This left me with 9 slots left to play with. I knew I wanted at least 2 slots that could improve my already Ok combo matchup and double as cards to bring in against other control decks. It seemed only logical to just up the maindeck cards that shined in these matchups, adding a 3rd [card]Vendilion Clique[/card] and a [card]Thoughtseize[/card].
This left me with 7 slots, I felt I needed another way to deal with resolved big dudes or untargetable creatures (like Thrun) so I ran 3 [card]Diabolic Edict[/card]s, together with Liliana this made for 5 untargeted ways to deal with dudes. Guaranteeing the fact I’d see at least one solution hopefully in time.
I’m not somebody that plays in Eternal formats and fails to grasp how good graveyard strategies are in these formats, most notably Dredge (as you can read in my last article, I hate losing to it when it can be avoided) so I knew I wanted at least 3-4 cards to help me deal with the graveyard. I wanted cards that could do double duty again, so [card]Surgical Extraction[/card] and [card]Extirpate[/card] seemed good enough to help me deal with Dredge as well as being able to extract key spells like [card]Life from the Loam[/card] or [card]Snapcaster Mage[/card] targets. Even against Ritual decks these cards have some utility in being able to grab a Ritual, Tutor or enabler to make going off that much harder. The only thing that was left was a way to deal with the entire graveyard, nothing beats good old Tormod’s Crypt in that department.
This left me with a single slot open, I figured I might as well have an extra removal spell that could deal with stuff like [card]Tombstalker[/card] if I faced the mirror so I put in another [card]Dismember[/card] and my list was set! I even had the next GPT lined up, here’s what I took with me.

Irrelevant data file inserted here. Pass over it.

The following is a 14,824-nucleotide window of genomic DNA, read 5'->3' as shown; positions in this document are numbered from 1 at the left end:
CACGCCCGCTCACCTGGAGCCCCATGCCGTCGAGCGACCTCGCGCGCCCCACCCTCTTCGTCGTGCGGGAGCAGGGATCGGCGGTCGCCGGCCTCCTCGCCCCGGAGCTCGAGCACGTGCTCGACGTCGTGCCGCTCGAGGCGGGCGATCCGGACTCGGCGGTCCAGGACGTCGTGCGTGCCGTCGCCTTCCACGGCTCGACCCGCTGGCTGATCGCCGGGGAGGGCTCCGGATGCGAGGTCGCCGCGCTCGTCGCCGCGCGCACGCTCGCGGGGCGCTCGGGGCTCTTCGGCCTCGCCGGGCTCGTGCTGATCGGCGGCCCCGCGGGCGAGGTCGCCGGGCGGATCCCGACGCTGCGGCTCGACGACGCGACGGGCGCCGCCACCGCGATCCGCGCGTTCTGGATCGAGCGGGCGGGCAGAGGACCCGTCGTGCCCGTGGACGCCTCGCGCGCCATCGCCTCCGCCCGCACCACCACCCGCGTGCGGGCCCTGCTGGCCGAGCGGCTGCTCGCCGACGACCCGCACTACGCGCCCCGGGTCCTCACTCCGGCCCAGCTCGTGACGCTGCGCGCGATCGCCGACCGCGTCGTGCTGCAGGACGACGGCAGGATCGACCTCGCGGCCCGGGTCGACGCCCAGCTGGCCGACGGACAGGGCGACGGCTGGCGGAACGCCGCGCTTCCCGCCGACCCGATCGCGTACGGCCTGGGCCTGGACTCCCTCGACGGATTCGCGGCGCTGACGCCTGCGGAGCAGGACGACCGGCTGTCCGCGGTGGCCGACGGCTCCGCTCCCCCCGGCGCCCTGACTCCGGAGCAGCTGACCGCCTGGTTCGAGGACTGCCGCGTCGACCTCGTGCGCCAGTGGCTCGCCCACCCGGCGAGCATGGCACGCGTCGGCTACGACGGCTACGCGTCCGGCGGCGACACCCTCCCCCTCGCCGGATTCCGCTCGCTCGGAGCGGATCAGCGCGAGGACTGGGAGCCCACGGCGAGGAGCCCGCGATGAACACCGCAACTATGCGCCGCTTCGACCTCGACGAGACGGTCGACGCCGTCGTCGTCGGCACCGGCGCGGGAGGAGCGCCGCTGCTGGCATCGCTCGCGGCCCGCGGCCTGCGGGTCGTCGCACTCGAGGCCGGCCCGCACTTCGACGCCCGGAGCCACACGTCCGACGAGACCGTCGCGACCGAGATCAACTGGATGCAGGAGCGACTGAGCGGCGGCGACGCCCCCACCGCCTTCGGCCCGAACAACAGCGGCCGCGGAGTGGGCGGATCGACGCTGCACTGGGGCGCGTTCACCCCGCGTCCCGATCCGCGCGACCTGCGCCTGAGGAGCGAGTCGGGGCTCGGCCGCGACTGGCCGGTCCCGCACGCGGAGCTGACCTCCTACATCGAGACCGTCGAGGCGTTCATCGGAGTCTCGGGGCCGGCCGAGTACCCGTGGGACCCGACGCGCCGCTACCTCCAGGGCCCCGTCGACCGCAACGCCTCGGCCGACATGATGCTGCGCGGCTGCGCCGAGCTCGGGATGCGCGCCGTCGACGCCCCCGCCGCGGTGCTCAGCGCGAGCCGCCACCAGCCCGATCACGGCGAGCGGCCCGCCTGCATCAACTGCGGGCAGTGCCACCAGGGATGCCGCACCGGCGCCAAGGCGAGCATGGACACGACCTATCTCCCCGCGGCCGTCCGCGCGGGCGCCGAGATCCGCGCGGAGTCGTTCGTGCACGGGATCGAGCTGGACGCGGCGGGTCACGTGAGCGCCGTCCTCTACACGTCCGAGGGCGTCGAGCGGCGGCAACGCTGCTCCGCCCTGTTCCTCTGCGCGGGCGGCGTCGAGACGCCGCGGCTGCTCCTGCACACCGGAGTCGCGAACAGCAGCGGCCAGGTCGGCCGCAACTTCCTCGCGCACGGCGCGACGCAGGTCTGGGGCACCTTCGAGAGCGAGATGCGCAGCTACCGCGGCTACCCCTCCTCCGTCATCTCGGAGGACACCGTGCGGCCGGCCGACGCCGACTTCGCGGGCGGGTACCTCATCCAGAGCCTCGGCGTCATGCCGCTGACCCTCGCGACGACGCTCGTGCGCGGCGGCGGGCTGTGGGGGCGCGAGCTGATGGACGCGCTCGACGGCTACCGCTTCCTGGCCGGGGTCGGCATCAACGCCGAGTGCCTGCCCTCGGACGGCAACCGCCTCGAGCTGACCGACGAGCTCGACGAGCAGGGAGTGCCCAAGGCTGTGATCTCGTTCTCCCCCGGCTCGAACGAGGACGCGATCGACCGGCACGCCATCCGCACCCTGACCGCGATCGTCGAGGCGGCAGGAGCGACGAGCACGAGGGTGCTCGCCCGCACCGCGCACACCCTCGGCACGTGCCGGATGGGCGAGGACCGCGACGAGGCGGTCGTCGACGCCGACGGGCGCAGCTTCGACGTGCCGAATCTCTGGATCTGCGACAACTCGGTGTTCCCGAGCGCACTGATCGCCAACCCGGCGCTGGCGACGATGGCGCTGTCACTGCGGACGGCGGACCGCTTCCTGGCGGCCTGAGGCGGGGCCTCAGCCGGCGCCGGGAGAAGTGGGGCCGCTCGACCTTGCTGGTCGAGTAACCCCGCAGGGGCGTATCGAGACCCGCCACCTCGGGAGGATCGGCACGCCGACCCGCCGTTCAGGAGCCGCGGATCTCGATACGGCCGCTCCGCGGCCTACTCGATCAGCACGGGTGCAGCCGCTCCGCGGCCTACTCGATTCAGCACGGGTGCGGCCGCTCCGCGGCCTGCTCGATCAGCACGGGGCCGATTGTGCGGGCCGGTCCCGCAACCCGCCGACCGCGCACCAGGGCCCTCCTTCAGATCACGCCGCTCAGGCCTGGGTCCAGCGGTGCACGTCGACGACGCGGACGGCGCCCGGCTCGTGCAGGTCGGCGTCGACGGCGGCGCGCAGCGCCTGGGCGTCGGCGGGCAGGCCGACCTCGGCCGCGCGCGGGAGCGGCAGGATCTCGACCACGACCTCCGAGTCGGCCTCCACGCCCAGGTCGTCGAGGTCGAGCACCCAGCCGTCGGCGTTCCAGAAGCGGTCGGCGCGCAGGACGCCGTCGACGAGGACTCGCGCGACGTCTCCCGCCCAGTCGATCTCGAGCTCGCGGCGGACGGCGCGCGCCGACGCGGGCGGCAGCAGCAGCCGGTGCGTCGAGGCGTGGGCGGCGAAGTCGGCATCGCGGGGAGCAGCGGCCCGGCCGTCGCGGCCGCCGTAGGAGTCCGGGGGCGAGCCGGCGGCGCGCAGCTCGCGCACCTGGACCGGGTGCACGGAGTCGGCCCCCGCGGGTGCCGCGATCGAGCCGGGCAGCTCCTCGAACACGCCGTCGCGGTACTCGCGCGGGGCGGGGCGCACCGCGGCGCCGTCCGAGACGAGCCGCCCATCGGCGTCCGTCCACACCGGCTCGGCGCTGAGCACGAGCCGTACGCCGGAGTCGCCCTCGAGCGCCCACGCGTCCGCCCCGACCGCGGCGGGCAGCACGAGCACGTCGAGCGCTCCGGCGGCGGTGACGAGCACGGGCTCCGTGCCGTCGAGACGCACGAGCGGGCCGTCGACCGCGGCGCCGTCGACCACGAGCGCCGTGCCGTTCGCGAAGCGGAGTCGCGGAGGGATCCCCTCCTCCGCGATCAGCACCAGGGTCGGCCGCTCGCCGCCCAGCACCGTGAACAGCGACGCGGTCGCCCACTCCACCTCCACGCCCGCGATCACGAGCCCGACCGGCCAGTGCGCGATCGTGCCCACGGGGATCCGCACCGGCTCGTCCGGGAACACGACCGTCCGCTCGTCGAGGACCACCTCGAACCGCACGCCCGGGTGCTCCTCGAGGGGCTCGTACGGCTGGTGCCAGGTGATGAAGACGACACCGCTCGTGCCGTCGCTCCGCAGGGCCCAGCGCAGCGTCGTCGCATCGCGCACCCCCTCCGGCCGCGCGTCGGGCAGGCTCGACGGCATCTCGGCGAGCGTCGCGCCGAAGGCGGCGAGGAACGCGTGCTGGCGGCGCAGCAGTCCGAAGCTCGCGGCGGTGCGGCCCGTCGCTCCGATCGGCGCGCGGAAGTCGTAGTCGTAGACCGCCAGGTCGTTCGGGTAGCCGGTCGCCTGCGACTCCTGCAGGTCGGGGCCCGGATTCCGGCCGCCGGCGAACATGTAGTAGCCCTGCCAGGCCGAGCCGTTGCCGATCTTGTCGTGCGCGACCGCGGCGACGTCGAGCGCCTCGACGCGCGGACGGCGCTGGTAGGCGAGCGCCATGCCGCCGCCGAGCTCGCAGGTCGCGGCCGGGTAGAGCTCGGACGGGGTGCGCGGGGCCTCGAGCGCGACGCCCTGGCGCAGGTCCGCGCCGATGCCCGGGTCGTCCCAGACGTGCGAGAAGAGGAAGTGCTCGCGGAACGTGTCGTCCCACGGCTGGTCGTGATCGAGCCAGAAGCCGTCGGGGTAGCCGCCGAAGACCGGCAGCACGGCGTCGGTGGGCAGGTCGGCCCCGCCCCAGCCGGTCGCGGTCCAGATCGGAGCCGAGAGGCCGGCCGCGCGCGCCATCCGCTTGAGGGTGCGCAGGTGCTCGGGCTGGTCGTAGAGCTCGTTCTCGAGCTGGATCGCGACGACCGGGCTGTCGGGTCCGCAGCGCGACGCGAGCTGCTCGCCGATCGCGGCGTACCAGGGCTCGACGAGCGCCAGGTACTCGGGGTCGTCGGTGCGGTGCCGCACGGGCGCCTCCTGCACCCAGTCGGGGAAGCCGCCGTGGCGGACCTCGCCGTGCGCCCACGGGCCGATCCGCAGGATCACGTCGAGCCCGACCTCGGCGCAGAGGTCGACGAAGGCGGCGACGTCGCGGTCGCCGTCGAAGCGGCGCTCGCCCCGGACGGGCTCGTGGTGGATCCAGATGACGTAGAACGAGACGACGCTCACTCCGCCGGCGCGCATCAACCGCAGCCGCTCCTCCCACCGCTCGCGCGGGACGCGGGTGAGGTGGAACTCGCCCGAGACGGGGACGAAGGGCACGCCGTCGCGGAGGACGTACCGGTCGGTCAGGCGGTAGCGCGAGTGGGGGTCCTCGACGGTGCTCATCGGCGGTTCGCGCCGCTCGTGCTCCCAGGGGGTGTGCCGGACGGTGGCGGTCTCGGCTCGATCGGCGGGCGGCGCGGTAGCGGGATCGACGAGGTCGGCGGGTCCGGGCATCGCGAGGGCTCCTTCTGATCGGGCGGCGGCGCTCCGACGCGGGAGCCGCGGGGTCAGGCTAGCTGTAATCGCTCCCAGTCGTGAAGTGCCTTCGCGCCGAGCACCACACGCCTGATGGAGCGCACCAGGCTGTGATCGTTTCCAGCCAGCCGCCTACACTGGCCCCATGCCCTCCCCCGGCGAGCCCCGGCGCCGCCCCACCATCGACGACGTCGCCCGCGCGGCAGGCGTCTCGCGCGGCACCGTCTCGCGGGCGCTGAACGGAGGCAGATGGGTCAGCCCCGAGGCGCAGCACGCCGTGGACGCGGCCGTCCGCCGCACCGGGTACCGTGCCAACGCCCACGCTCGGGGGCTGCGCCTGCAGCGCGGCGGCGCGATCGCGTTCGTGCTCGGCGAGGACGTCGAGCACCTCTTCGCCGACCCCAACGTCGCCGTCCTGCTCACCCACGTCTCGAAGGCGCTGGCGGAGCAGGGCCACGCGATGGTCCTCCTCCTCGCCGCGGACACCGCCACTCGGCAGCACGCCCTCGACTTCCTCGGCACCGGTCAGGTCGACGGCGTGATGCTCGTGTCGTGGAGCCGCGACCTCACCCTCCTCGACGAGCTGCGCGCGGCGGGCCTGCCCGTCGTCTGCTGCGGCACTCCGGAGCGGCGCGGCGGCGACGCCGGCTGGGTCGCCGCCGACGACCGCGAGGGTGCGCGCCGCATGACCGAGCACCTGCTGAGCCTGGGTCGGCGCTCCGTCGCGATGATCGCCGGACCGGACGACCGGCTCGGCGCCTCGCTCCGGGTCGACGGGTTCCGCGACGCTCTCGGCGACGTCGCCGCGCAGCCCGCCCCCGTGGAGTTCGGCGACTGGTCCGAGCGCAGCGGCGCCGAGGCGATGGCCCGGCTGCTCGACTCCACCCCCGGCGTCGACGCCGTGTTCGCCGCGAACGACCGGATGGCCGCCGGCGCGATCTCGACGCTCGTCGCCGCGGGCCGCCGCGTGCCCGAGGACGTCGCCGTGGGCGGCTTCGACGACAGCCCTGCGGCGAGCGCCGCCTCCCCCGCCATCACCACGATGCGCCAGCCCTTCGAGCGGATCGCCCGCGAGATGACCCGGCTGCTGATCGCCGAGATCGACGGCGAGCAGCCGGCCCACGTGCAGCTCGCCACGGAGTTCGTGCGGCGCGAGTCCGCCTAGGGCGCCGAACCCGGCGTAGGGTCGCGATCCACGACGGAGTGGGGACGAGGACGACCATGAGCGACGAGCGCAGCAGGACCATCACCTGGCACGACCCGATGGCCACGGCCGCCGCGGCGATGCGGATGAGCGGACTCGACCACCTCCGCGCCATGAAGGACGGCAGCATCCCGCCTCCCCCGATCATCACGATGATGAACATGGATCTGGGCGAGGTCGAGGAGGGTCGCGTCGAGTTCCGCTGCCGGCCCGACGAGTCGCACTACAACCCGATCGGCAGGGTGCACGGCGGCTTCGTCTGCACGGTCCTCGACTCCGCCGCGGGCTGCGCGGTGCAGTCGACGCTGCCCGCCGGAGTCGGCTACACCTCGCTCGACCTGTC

BUG by M. van Zundert
[deck]4 Force of Will
4 Hymn to Tourach
2 Spell Snare
2 Inquisition of Kozilek
2 Vendilion Clique
3 Ancestral Vision
3 Jace, The Mind Sculptor
2 Liliana of the Veil
1 Go for the Throat
4 Misty Rainforest
4 Verdant Catacombs
1 Scalding Tarn
4 Underground Sea
3 Tropical Island
3 Diabolic Edict
3 Pernicious Deed
1 Maelstrom Pulse
1 Vendilion Clique
1 Surgical Extraction
1 Tormod’s Crypt
The ride to the event was uneventfull but fun, relaxing because we only had 4 people and everybody had ample room to sit. I was poised to give away a good performance, seeing as I was so close last time I felt I had removed some of the kinks that held me back. I had studied the format more, I knew the decks and what to expect from them. I started the event off 4-0 in games and 2-0 in matches, I was pumped, ready and driven. I failed to understand how Merfolk worked against my deck as I hadn’t tested against it a single time and paid the price with my first loss. I won the next 2 rounds and stood at 4-1 with just a single round to play, standing near the top of the pack in 7th place among a riddle of people at 12 points. A quick look at the standings told me I could ID into top 8. This was going to be it. I ID’ed. The format seemed clear, what I needed to do was clear, I understood.
Then the pairing of the top 8 put me against a Combo player (my 3rd of the day) I put up a decent fight, winning game one after I mulliganed to 5 even. Sadly I failed to hit a second Black mana for the 2 Hymns I had in my hand, I knew my opponent was holding 2 LED, 2 Ritual because I had [card]Thoughtseize[/card]d / [card inquisition of kozilek]Inquisitioned[/card] his tutors. I [card]Brainstorm[/card]ed, I digged, I saw cards, I tried to disrupt him as much as possible. I didn’t hit another black mana, he hit his [card]Infernal Tutor[/card] and soon a [card]Tendrils of Agony[/card] shot at my head. It was done, over. I felt frustration, doubt, relief. Was I simply content with making Top 8 and because of that didn’t play my best? Was my deck misconstructed? Did I just get lucky and Top 8 by sheer chance?…. It all started again. I know this deck, I know what I need to do, I know I got what it takes.
Back to the drawing board….
Untill next time, I hope you guys keep drawing..
Marius “Marske” van Zundert
Marske, on Modo (and everywhere else)
Marske1984 on Twitter